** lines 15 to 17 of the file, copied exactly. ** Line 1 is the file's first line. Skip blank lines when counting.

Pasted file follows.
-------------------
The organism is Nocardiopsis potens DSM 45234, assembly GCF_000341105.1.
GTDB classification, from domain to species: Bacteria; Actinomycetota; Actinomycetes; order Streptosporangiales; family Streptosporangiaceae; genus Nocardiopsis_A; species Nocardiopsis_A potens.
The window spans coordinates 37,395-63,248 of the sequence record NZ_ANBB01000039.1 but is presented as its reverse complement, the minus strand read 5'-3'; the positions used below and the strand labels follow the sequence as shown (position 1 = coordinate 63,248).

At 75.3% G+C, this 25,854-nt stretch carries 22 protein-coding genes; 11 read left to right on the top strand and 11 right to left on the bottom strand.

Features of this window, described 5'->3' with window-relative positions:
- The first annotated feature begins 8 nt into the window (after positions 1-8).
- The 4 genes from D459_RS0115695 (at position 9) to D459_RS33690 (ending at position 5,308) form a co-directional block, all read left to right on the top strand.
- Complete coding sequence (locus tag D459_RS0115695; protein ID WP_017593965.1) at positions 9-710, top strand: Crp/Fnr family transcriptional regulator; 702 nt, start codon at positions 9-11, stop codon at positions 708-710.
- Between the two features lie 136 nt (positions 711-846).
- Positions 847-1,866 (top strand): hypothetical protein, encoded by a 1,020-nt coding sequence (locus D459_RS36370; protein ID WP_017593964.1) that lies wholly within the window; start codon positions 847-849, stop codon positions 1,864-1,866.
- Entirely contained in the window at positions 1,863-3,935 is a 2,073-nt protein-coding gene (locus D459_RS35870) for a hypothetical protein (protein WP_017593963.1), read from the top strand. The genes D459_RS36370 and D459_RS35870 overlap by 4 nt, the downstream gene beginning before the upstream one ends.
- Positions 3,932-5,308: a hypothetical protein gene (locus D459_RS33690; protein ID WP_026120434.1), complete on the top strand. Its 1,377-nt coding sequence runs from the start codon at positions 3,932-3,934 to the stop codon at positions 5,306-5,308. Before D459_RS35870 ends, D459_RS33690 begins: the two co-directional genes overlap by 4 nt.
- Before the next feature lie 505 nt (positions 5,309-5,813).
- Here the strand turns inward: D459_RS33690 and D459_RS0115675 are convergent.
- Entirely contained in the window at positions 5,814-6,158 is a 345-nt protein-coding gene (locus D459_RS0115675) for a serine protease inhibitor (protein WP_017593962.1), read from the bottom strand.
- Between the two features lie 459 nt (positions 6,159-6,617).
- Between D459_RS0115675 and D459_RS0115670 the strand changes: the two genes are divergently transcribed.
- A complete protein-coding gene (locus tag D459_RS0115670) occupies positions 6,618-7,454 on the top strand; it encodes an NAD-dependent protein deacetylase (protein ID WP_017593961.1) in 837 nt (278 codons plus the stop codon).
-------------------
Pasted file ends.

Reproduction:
- Entirely contained in the window at positions 5,814-6,158 is a 345-nt protein-coding gene (locus D459_RS0115675) for a serine protease inhibitor (protein WP_017593962.1), read from the bottom strand.
- Between the two features lie 459 nt (positions 6,159-6,617).
- Between D459_RS0115675 and D459_RS0115670 the strand changes: the two genes are divergently transcribed.